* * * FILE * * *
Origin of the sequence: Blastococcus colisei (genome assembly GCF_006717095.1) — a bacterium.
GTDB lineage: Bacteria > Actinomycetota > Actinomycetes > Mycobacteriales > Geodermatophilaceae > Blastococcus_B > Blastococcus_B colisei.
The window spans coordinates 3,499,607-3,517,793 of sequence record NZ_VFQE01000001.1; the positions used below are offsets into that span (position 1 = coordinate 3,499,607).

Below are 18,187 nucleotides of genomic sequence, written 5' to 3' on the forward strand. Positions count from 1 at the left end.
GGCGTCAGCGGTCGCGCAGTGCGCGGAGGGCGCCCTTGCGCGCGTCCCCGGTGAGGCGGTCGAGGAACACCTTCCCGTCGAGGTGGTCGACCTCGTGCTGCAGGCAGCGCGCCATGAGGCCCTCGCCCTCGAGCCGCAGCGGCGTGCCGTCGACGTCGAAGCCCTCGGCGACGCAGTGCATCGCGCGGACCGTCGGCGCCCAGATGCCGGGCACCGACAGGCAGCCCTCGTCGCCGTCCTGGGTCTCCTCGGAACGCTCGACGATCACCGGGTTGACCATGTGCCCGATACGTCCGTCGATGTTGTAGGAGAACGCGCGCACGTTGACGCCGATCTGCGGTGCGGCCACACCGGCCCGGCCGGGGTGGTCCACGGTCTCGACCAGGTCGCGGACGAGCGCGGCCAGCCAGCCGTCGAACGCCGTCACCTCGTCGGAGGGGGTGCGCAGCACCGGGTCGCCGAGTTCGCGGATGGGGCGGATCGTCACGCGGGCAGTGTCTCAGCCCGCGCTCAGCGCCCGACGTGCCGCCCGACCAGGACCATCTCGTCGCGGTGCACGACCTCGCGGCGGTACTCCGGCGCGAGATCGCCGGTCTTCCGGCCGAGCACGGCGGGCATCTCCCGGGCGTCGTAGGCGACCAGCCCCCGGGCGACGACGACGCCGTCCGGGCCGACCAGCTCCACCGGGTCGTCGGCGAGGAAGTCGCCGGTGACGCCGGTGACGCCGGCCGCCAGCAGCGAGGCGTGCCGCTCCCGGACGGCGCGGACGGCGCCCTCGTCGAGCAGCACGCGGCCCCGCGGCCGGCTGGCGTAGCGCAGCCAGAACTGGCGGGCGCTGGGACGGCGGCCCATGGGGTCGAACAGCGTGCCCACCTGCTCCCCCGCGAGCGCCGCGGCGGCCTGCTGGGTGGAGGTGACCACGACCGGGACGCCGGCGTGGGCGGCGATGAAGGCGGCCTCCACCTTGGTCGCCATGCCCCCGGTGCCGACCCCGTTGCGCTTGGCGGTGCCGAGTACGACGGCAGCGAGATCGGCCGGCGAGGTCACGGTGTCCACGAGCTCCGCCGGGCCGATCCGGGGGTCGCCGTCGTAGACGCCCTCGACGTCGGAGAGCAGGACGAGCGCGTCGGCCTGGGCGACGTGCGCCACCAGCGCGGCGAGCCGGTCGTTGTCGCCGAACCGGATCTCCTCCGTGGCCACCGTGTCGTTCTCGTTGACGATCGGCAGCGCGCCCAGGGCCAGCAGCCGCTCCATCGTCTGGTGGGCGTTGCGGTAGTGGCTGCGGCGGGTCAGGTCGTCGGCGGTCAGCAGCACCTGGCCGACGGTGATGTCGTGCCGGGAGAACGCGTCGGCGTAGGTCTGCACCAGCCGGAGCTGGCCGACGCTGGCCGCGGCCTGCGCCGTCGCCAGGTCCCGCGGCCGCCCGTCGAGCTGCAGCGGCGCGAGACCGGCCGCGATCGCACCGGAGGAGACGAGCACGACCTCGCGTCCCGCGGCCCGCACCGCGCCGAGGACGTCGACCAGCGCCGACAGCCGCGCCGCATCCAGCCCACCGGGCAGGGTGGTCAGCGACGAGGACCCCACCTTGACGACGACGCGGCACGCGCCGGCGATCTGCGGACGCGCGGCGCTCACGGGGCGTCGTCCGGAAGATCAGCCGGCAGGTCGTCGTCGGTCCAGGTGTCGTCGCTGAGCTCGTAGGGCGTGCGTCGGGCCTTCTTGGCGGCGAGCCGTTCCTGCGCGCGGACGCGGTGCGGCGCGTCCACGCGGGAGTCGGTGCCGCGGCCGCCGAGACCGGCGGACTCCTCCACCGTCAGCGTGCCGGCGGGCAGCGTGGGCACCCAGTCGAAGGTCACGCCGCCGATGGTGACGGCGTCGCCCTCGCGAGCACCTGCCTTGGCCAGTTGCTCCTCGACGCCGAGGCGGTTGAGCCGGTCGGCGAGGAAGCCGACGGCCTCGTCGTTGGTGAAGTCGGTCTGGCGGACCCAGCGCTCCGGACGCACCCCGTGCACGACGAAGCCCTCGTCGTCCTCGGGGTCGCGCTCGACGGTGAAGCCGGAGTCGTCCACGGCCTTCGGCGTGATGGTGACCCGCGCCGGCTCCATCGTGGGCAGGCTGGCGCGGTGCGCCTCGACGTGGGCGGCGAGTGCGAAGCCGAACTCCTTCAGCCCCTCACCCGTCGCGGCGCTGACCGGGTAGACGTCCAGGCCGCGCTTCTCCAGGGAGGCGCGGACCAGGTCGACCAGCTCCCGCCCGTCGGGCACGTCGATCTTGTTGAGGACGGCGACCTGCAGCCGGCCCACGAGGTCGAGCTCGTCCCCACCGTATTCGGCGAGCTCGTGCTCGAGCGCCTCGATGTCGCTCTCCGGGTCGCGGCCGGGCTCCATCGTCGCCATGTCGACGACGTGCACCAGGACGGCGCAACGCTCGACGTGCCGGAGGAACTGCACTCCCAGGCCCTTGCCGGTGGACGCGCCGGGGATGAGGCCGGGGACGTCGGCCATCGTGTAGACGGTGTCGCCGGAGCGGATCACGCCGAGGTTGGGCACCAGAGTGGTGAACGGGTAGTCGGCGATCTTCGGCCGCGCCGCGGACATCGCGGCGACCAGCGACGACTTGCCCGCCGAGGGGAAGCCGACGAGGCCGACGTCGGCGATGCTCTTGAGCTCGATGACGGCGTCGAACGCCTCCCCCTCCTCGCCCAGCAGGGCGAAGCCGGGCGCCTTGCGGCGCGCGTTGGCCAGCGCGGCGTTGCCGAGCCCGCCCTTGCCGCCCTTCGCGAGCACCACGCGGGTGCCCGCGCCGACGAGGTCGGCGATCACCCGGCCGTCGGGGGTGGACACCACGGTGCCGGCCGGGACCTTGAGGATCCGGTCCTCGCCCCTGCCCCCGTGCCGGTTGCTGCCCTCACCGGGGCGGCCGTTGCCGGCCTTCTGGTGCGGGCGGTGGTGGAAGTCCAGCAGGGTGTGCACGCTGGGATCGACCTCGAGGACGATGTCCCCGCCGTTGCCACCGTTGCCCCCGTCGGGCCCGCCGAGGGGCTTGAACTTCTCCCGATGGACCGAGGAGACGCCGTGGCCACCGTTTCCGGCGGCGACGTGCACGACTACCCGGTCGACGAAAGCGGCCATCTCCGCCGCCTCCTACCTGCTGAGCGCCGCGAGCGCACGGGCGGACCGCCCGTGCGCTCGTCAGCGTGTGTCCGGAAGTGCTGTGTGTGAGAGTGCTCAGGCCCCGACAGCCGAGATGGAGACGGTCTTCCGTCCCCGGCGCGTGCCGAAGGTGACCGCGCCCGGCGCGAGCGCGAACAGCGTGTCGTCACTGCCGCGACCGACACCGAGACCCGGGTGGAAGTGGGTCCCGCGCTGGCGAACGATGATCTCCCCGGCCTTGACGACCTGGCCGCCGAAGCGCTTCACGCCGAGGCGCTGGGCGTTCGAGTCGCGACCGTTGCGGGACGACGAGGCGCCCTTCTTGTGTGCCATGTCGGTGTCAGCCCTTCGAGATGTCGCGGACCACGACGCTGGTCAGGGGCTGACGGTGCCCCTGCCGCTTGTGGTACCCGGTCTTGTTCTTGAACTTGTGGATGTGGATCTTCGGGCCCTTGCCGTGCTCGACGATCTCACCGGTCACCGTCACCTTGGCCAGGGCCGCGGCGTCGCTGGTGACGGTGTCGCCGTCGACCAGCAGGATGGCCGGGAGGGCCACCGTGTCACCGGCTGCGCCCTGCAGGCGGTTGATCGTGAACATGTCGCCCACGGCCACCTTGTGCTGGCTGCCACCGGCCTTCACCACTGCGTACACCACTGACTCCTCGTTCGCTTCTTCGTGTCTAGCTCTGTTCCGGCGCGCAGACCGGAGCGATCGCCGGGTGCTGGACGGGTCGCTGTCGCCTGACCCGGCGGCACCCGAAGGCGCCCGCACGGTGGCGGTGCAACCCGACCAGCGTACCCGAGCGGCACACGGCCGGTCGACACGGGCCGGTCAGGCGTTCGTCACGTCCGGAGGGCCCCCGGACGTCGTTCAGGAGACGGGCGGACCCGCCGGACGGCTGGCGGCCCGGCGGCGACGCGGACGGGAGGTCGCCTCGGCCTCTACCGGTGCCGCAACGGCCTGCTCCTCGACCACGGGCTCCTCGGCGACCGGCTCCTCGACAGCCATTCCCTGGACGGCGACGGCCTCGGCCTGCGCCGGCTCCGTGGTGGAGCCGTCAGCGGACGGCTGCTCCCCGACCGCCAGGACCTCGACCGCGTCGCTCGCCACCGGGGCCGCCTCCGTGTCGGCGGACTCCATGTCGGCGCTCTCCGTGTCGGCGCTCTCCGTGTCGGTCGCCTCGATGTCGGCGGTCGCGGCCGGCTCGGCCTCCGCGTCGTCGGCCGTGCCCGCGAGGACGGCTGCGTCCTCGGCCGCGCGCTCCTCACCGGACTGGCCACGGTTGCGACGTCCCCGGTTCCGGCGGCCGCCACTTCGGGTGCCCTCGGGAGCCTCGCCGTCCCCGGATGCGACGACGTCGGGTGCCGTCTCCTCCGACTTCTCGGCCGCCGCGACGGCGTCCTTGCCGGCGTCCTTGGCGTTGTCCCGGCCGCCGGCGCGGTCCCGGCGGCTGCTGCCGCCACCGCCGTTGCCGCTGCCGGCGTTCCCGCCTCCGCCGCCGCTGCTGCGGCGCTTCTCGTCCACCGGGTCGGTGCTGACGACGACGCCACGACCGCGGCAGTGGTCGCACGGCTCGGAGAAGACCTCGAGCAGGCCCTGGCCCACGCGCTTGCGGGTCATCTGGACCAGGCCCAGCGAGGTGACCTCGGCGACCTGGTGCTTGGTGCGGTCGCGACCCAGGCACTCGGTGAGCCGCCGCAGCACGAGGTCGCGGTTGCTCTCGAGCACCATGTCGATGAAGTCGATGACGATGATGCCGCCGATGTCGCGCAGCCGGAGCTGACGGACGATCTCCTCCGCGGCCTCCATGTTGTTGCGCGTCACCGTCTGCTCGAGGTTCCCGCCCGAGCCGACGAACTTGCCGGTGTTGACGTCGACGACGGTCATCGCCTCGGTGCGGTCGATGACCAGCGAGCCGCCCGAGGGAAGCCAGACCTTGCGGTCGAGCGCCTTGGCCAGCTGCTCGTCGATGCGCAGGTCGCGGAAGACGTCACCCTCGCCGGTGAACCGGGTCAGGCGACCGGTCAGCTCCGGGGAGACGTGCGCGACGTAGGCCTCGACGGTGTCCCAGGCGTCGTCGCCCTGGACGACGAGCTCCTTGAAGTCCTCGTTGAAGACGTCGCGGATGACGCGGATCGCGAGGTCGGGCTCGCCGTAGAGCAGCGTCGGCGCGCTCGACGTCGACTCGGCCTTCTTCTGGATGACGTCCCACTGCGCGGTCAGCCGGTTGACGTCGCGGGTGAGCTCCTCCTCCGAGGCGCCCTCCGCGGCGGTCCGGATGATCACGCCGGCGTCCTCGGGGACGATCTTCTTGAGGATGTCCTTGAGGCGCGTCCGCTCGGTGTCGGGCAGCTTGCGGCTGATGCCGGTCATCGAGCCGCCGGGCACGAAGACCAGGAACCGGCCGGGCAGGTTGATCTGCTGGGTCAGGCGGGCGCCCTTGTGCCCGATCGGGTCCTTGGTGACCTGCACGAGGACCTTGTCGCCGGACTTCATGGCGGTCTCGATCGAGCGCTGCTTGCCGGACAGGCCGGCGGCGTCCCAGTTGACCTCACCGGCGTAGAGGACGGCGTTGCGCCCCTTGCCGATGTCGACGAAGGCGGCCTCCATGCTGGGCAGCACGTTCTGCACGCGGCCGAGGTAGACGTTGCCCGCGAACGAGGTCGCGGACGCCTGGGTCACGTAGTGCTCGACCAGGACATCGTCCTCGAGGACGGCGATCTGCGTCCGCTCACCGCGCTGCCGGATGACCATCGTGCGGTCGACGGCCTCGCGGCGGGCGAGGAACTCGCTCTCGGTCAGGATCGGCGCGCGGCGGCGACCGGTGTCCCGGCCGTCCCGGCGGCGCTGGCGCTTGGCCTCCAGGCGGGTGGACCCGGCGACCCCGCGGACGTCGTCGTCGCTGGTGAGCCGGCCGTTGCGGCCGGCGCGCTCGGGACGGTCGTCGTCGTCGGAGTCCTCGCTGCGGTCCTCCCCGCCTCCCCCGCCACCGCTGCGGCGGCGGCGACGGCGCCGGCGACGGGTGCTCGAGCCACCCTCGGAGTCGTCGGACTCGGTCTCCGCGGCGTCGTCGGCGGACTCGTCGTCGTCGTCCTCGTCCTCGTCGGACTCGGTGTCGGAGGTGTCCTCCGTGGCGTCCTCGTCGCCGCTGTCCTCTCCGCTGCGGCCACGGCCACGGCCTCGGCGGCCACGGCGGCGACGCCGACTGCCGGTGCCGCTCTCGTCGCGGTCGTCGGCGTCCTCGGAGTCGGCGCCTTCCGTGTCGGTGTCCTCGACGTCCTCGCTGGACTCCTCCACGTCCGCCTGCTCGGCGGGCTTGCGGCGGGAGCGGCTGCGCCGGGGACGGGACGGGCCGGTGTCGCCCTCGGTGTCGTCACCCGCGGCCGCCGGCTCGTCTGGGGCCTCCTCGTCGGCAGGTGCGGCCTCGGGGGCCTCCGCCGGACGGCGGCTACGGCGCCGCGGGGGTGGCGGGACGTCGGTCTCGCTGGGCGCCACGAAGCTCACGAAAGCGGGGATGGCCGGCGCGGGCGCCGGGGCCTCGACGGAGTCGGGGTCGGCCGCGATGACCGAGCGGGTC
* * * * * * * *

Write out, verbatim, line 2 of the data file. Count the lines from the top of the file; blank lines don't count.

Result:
GTDB lineage: Bacteria > Actinomycetota > Actinomycetes > Mycobacteriales > Geodermatophilaceae > Blastococcus_B > Blastococcus_B colisei.